Filming Protocols

Filming protocols

Responsibilities of the Production Crews
Indigenous Media Unit
SBS Television

SBS is required by law to develop Codes of Practice relating to programming matters. Under SBS's Codes of Practice and Editorial Guidelines, specific reference is made to programming for Indigenous Australians under section 2.1.2 of the codes. Program makers, producers and journalists are also asked to refer to the SBS publication, The Greater Perspective, which contains protocols and guidelines for filming in Indigenous communities.

Whenever SBS staff/contractors (including video journalists, film and television crews, radio and print journalists, researchers, and others) travel into Aboriginal or Torres Strait Islander country or enter their communities, certain procedures should be followed. This is to avoid any misunderstandings or conflicts with any indigenous communities with whom they may be dealing.

They must contact the local Aboriginal Community Council, Land Council or Aboriginal service organisation, informing them of their intention.

The reason for this are:

• as a courtesy to the community
• as a way of informing the community that they are in their area
• to seek permission to travel Aboriginal land
• to apply for a visitor’s permit to travel in designated Aboriginal lands if necessary
• to inquire as to the appropriate person or person who should or could be interviewed

Production crews, producers, researchers, journalists and others should take all reasonable steps to protect the physical, psychological and social welfare of the indigenous people they are dealing with, and to honour their dignity and privacy.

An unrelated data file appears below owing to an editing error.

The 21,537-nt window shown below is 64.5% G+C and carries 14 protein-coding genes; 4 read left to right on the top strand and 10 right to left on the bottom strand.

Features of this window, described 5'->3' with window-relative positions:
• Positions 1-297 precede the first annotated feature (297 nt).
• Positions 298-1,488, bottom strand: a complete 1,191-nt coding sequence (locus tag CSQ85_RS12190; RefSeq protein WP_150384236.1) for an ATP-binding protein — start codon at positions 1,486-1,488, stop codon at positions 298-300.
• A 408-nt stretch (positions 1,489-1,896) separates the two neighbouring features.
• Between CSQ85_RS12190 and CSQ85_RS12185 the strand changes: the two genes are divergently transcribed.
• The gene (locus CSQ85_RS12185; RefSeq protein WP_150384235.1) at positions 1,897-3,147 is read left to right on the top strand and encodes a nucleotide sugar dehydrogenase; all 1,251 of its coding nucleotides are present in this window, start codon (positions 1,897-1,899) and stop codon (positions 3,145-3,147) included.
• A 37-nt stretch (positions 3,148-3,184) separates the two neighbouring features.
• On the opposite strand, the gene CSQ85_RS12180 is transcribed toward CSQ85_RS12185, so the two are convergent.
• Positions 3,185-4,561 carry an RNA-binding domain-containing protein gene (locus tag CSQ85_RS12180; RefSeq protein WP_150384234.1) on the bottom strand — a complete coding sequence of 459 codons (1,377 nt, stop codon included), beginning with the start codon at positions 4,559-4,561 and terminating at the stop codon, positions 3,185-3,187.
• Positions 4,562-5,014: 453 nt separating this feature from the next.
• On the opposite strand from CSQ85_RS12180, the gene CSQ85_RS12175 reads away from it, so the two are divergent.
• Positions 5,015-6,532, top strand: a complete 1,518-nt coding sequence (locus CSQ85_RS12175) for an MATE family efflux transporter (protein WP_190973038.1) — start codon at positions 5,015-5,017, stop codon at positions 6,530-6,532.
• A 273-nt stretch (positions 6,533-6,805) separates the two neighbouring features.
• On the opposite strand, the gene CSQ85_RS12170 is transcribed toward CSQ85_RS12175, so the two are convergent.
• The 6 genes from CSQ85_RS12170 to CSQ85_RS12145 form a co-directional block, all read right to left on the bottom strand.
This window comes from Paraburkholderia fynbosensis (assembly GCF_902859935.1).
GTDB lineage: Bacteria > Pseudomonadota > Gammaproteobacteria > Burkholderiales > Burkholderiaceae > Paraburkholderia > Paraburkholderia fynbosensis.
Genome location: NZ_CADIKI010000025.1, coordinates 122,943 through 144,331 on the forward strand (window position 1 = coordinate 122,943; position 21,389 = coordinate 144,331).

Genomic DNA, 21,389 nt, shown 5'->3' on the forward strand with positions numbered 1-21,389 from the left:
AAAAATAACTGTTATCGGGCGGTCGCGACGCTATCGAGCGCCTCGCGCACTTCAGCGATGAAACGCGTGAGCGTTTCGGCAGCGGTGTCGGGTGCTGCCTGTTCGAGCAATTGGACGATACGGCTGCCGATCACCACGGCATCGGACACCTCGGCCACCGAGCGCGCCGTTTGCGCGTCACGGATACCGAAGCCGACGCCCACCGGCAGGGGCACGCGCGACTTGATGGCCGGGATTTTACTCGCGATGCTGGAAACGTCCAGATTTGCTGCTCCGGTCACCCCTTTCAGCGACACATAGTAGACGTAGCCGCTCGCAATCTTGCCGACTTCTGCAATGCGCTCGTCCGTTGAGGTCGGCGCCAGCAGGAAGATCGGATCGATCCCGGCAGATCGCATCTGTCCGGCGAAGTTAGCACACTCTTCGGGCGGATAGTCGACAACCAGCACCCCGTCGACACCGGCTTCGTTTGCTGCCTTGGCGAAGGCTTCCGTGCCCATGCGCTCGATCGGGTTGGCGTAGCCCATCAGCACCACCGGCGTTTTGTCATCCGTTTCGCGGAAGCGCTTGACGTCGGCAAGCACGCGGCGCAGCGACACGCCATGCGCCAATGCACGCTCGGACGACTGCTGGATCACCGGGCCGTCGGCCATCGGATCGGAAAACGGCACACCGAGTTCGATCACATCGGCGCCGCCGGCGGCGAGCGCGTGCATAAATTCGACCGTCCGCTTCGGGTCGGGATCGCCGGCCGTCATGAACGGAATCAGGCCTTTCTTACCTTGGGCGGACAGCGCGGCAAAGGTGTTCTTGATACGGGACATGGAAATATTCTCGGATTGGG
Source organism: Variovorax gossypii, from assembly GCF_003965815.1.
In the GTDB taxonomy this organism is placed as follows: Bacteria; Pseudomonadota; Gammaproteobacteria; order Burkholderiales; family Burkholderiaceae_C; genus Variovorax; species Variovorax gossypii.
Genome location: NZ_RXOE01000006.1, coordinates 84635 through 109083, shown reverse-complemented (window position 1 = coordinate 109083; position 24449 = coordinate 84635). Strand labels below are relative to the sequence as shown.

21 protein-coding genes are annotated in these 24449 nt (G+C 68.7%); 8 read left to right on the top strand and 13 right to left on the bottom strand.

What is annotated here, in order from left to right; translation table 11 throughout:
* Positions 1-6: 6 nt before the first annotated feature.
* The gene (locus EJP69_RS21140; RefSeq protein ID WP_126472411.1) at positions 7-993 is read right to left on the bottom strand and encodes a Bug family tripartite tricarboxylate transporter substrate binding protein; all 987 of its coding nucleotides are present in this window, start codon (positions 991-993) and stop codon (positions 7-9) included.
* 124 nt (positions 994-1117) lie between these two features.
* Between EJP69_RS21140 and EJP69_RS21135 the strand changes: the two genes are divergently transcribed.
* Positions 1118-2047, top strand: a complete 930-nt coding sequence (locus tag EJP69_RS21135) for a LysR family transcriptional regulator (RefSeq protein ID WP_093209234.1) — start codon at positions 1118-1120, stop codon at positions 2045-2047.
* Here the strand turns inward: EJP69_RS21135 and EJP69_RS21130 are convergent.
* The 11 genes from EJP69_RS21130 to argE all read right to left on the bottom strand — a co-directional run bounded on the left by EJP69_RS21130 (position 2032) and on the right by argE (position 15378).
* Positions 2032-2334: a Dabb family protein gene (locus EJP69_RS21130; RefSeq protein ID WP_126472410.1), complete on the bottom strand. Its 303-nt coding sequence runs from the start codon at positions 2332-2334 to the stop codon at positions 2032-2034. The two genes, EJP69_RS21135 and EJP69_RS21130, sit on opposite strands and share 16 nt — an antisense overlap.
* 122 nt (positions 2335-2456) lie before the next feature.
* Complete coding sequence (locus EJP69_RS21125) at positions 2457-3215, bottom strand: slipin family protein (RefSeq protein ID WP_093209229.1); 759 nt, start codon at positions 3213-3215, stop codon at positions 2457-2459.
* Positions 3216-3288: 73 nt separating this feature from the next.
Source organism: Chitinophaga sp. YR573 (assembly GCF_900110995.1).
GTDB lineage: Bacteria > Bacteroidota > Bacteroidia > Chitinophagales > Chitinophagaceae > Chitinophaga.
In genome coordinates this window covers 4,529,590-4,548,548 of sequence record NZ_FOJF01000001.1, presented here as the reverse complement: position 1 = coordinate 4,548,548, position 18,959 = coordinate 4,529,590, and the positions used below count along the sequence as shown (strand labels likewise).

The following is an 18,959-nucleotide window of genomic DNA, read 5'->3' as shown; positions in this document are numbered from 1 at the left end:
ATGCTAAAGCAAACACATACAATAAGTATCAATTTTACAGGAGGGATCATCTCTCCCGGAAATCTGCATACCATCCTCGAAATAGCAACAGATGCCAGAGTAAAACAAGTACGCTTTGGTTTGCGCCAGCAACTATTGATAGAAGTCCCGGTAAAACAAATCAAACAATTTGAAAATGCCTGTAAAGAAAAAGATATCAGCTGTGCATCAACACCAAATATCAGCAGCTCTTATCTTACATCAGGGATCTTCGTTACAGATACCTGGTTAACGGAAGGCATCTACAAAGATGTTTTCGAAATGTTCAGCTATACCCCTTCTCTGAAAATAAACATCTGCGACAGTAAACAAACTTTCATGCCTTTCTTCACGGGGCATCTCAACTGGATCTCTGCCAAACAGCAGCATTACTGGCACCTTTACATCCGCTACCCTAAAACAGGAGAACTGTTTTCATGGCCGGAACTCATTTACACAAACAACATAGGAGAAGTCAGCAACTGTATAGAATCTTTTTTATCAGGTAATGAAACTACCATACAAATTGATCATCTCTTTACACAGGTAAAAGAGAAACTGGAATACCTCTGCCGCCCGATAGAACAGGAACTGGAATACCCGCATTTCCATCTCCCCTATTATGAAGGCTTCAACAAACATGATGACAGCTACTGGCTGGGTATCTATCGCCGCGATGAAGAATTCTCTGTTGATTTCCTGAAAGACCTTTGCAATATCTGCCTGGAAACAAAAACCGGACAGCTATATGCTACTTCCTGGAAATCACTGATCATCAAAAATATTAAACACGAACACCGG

Always obtain the right permission before going into the territories of indigenous people, or before imposing yourself on indigenous people.

Non-indigenous people often have the mistaken belief that all indigenous people use English as their first language. Many communities only use English as a second language, and the use and meanings attributed to words may not necessarily be the same as that understood by a production crew.

It is necessary to maintain trust among all persons concerned. The aim or purpose of any consultation, investigation, research or interview should be communicated to the people/community concerned as clearly as possible, to avoid the possibility of any misunderstanding. The rights, interests and sensitivities of the Indigenous people must always be safeguarded.

At Living Black we produce a News and Current Affairs style program reporting on the stories and issues that affect Indigenous Australia. We aim to be as current as possible with our reporting, turning stories around on a week to week basis.

Unfortunately this often means that time pressures may make it difficult to arrange access to communities, organisations or people in advance. As an Indigenous unit though, we a give a high priority to the above protocols and wherever possible make contact before heading into communities for stories.
Source: Living Black/Aboriginal Land Council


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